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Caterina Sforza, continued...
The castle in the VMS map page looks like an excellent match for Imola's
fortress: there's a drawing of how it would have looked circa 1499 in
"Castelli, roche, e torri di Romagna", by F. Mancini and W Vichi (Bologna,
1959), reproduced in Ernst Breisach's "Catherine Sforza: a Renaissance
virago" (Chicago & London, 1967).
Though Catherine Sforza was originally from Forli, once she gained control
of Imola, she moved her personal retinue there, and used that as her main
centre of operations.
The main features of the castle that match are: swallow-tailed merlons on
the main fortress, an enclosed tower (square, though I can't make it out on
the CopyFlo), a round tower on each corner (though only the rear two are
clearly visible on the CopyFlo), and simple (non-swallowtail) battlements
on the enclosure walls extending linearly out from the main fortress walls,
surrounded by a moat (or river?)
In addition, there was a structure featured on the "Castelli..." diagram
which I didn't remember from the VMS - an additional front half-tower on
the far side of the moat, connected to the front corner of the fortress by
a small bridge. But when I checked it on the VMS... there it is. It's not
very clear on the VMS (I'd thought it was a smudged star), but it's
*definitely* there if you look.
This doesn't mean, of course, that I have any idea what the rest of the map
page represents, but this identification I'm pretty sure is a step in the
right direction. :-)
I've also cleared up the relationship between Caterina Sforza and Ludovico
Albertini, her speziale.
Caterina's stepmother, Bona of Savoy, like many women of means at the time,
had her own speziale, Cristoforo da Brugora, who kept his own botanical
garden. Breisach speculates that it might have been on a visit to there
that Caterina first got the urge to keep her own.
In fact, there is a book entirely devoted to this particular speziale, but
unfortunately the British Library has no copy. I'll carry on trying to dig
it up, but if anyone can assist in finding one, I'd be very grateful! Its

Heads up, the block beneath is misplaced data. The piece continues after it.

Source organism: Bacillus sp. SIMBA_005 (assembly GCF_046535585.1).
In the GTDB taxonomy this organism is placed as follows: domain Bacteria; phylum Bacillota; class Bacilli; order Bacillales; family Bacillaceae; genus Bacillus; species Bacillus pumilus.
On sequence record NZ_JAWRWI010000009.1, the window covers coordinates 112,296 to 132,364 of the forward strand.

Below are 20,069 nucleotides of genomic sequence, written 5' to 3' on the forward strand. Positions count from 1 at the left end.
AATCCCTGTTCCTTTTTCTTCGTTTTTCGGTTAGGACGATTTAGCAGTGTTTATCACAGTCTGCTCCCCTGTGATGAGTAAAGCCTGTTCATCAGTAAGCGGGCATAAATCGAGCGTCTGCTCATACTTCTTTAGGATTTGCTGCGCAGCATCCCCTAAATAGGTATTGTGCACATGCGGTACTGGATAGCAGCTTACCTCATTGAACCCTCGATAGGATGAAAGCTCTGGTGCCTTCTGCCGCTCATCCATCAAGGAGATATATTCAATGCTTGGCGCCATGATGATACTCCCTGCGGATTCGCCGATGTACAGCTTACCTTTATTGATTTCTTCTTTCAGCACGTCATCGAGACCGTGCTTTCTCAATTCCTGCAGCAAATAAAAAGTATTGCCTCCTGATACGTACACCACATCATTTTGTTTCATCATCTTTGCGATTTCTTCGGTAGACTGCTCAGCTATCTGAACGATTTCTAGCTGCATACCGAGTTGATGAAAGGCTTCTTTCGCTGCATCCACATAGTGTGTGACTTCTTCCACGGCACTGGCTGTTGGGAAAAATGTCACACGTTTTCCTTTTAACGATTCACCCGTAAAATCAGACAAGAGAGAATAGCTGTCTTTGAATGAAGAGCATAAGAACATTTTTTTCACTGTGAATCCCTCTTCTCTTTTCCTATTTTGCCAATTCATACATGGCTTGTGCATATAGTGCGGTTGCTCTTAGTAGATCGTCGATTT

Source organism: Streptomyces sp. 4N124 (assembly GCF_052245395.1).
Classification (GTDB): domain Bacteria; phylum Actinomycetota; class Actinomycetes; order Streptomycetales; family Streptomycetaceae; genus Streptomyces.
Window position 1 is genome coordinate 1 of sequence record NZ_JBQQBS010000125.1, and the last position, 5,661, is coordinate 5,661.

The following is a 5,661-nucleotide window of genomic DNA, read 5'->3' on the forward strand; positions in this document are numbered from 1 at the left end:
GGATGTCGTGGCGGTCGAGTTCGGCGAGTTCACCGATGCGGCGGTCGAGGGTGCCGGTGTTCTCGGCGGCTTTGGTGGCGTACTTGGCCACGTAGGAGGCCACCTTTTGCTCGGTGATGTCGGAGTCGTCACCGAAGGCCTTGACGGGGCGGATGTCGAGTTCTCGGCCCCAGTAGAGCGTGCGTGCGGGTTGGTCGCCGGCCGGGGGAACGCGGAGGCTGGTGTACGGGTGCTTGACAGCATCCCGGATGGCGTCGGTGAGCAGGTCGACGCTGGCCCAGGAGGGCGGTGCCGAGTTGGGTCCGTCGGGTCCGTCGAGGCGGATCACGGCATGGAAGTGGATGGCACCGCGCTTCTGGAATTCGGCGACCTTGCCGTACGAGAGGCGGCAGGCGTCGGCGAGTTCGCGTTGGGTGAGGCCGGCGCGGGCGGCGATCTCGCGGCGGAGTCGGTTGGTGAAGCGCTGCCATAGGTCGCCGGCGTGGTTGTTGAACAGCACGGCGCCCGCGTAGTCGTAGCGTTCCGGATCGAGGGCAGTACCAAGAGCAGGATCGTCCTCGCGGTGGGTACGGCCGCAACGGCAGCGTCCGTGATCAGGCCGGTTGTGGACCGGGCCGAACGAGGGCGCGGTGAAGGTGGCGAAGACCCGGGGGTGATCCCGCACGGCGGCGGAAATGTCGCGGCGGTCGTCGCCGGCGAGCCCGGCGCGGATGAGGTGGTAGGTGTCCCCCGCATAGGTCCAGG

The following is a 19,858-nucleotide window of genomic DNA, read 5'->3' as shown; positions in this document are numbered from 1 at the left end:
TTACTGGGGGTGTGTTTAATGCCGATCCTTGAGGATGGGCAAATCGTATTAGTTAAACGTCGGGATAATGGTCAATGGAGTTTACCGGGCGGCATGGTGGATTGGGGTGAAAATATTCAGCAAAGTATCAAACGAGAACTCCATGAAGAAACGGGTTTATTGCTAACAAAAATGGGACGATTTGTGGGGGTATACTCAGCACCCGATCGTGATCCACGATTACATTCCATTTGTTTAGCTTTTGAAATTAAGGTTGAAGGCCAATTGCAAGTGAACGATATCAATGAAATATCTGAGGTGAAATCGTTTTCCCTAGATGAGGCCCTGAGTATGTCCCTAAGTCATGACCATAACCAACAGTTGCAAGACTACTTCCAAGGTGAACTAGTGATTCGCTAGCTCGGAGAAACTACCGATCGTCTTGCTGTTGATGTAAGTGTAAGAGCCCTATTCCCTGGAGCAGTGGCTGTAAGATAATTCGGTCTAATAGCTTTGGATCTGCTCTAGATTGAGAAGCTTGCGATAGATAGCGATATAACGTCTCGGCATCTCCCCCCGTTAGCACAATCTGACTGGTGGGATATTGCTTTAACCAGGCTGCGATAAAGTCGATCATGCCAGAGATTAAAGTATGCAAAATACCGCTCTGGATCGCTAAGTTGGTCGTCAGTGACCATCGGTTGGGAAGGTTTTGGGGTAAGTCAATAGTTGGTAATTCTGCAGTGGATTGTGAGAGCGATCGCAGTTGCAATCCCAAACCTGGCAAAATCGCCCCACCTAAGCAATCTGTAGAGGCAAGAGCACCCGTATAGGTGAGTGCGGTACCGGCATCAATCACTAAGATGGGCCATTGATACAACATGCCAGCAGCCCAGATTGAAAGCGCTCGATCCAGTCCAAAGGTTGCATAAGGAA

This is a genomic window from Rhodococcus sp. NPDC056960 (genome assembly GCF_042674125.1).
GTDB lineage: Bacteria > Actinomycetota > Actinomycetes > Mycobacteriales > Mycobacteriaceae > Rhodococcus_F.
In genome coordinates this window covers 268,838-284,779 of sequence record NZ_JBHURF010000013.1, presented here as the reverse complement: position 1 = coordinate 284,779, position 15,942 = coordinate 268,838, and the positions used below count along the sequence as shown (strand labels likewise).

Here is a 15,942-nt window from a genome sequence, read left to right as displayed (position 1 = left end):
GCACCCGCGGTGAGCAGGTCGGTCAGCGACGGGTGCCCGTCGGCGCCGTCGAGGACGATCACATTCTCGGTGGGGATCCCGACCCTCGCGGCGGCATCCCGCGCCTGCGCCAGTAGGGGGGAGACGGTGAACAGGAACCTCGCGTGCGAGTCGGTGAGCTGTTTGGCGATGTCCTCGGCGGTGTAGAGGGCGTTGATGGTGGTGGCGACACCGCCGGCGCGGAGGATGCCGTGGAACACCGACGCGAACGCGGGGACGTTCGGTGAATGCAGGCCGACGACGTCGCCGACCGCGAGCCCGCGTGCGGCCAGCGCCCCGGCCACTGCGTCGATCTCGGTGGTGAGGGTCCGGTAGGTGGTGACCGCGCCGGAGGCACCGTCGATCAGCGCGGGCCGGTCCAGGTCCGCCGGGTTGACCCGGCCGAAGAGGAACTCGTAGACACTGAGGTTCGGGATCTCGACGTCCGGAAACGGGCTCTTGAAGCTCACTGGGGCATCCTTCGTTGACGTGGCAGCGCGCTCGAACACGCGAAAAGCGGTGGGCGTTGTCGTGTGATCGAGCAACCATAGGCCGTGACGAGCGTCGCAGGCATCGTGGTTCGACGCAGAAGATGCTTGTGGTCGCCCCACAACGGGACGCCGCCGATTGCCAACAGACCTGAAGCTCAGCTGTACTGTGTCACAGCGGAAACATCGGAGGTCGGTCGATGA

A Laghi. "Cristoforo de Brugora, speziale della
duchess Bona e della corte sforzesca". (Pavia, 1959).
Ludovico Albertini, who was a speziale in Forli, was Caterina's "special
confidant" in all matters pharmaceutical and botanical: "he bought both the
ingredients and the pre-mixed drugs for her", says Breisach. Conte Pasolini
(1894) includes a letter from Albertini (signed "Ludovicho Albertino
Spetiale da Forli"), where he asks after her health, while noting that she
still owes him 587 florins. But there's little doubt that he had done quite
well out of her over the years. :-) IIRC, Albertini died in 1526, so
outlived his patron by some 27 years.
Also: Caterina's "experiments" were largely empiric substitutions to find
out if cheaper (more locally available) herbs and substances would function
as well as more expensive and exotic ingredients. These trials largely
wound down by about 1504, as she became more involved with bringing up her
son Giovanni (who was then about 7). However, even as late as that she was
still tinkering with a recipe for making 18 carat gold from base matter.
She suffered from "quartan fever" for most of her life (whatever that is -
sorry, I don't know), usually carrying a rabbit's heart in a white cloth
near her heart to protect her against recurrence of it.
As to her death: officially, it was from "male de costa" - which roughly
translates as "rib sickness" - though it was actually liver disease,
compounded by peritonitis and pleurisy. There's a book entirely devoted to
D Morsiani-Quadalti "Del luogo dov'e morta la contessa
Caterina Sforza signora d'Imola e di Forli" (Bologna, 1880).
Cheers, .....Nick Pelling.....